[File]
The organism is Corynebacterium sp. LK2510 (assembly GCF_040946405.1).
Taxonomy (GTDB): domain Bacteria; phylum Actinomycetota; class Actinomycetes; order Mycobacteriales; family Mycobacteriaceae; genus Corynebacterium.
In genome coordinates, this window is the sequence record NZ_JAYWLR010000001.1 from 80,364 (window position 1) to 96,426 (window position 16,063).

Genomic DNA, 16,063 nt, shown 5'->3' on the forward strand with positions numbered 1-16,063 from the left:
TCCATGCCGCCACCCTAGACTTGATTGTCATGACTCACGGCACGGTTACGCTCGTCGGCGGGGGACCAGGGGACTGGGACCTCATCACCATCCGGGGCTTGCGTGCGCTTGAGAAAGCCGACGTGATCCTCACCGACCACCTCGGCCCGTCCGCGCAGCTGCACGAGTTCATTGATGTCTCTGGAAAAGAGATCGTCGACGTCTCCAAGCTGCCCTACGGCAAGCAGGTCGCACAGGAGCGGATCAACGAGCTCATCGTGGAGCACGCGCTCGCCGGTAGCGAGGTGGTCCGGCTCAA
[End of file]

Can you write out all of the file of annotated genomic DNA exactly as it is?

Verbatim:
The organism is Corynebacterium sp. LK2510 (assembly GCF_040946405.1).
Taxonomy (GTDB): domain Bacteria; phylum Actinomycetota; class Actinomycetes; order Mycobacteriales; family Mycobacteriaceae; genus Corynebacterium.
In genome coordinates, this window is the sequence record NZ_JAYWLR010000001.1 from 80,364 (window position 1) to 96,426 (window position 16,063).

Genomic DNA, 16,063 nt, shown 5'->3' on the forward strand with positions numbered 1-16,063 from the left:
TCCATGCCGCCACCCTAGACTTGATTGTCATGACTCACGGCACGGTTACGCTCGTCGGCGGGGGACCAGGGGACTGGGACCTCATCACCATCCGGGGCTTGCGTGCGCTTGAGAAAGCCGACGTGATCCTCACCGACCACCTCGGCCCGTCCGCGCAGCTGCACGAGTTCATTGATGTCTCTGGAAAAGAGATCGTCGACGTCTCCAAGCTGCCCTACGGCAAGCAGGTCGCACAGGAGCGGATCAACGAGCTCATCGTGGAGCACGCGCTCGCCGGTAGCGAGGTGGTCCGGCTCAA